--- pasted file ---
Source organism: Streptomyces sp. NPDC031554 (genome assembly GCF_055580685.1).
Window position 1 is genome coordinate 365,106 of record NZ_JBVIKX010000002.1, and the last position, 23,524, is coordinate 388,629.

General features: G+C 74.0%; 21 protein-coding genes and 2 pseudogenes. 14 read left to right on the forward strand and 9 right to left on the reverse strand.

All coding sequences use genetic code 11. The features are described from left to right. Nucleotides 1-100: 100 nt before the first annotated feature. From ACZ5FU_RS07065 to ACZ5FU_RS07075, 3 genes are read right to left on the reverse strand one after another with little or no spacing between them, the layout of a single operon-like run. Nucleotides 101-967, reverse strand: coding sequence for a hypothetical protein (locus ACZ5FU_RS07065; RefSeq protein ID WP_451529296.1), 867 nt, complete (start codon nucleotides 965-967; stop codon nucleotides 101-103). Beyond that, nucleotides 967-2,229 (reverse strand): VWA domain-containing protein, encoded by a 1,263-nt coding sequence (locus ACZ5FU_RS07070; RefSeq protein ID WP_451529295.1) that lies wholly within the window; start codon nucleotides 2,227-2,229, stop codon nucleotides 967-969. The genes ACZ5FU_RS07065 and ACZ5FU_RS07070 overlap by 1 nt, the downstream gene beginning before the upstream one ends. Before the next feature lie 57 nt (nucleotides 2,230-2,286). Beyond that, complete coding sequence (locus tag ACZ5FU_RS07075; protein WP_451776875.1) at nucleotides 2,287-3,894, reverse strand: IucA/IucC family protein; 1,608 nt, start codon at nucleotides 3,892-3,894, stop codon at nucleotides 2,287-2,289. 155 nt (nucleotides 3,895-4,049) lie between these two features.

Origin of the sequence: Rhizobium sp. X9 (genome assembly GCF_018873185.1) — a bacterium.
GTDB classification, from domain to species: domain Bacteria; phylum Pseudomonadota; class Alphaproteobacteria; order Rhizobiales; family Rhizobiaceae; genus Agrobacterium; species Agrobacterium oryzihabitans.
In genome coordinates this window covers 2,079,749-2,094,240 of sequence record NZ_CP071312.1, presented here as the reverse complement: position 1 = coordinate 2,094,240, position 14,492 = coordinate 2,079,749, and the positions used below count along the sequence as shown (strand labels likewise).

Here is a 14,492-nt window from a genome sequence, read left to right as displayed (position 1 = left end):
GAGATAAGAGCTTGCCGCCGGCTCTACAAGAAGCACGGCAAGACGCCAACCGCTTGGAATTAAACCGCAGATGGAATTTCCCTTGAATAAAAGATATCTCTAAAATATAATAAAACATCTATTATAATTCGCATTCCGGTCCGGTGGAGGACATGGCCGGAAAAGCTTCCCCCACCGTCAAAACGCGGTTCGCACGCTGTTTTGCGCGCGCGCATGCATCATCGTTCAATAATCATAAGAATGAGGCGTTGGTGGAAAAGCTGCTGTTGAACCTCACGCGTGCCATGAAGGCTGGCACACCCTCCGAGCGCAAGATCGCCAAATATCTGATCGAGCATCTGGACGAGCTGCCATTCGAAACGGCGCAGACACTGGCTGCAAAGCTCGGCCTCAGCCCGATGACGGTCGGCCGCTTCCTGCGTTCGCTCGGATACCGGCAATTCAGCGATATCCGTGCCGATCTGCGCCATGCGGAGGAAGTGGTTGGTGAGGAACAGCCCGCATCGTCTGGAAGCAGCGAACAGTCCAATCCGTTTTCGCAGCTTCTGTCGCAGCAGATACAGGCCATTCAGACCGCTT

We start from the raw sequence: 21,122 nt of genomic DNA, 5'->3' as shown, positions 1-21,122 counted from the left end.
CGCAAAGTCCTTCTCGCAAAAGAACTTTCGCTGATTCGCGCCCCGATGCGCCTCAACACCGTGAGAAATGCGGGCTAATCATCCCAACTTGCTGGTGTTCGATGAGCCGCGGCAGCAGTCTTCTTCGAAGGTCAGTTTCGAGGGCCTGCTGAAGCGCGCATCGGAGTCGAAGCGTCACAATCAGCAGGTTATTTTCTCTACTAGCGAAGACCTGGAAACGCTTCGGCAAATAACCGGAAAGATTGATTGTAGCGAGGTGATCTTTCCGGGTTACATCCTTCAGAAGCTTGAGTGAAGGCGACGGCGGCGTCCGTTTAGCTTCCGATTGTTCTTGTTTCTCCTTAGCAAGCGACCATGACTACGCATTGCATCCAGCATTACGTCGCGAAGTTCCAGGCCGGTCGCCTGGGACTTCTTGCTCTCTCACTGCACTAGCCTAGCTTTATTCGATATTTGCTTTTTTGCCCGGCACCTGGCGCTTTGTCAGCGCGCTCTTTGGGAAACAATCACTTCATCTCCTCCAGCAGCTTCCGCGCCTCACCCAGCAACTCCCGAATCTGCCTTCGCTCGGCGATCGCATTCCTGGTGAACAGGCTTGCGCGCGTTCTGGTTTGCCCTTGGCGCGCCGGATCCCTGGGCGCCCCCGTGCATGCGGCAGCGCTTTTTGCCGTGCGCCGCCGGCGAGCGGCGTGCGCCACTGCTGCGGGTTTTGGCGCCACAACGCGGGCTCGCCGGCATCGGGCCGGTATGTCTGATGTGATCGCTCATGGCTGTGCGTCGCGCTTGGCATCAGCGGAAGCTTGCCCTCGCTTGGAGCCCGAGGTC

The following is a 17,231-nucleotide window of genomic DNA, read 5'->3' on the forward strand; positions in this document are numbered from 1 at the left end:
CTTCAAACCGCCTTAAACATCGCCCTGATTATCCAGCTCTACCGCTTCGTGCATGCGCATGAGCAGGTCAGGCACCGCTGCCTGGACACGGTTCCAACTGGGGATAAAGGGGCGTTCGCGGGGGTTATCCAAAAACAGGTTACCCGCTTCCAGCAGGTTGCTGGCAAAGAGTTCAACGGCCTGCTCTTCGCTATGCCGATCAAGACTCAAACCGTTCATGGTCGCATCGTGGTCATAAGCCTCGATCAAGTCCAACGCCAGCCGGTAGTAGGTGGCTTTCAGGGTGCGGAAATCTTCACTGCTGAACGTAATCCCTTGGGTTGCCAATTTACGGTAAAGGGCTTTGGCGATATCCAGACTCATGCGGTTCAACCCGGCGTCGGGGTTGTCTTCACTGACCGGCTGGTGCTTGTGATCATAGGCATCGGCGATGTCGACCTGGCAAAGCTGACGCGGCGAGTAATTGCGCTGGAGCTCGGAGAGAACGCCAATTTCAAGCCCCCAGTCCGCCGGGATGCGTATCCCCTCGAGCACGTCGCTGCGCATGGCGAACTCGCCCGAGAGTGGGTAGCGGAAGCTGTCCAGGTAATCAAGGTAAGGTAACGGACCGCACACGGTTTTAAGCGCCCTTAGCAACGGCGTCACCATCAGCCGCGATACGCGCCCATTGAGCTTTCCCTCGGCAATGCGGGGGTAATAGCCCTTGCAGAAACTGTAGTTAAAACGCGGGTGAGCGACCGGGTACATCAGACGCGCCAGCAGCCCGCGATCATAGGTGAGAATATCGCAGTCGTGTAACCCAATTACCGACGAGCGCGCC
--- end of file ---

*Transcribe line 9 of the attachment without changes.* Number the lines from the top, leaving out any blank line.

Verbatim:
GAGATAAGAGCTTGCCGCCGGCTCTACAAGAAGCACGGCAAGACGCCAACCGCTTGGAATTAAACCGCAGATGGAATTTCCCTTGAATAAAAGATATCTCTAAAATATAATAAAACATCTATTATAATTCGCATTCCGGTCCGGTGGAGGACATGGCCGGAAAAGCTTCCCCCACCGTCAAAACGCGGTTCGCACGCTGTTTTGCGCGCGCGCATGCATCATCGTTCAATAATCATAAGAATGAGGCGTTGGTGGAAAAGCTGCTGTTGAACCTCACGCGTGCCATGAAGGCTGGCACACCCTCCGAGCGCAAGATCGCCAAATATCTGATCGAGCATCTGGACGAGCTGCCATTCGAAACGGCGCAGACACTGGCTGCAAAGCTCGGCCTCAGCCCGATGACGGTCGGCCGCTTCCTGCGTTCGCTCGGATACCGGCAATTCAGCGATATCCGTGCCGATCTGCGCCATGCGGAGGAAGTGGTTGGTGAGGAACAGCCCGCATCGTCTGGAAGCAGCGAACAGTCCAATCCGTTTTCGCAGCTTCTGTCGCAGCAGATACAGGCCATTCAGACCGCTT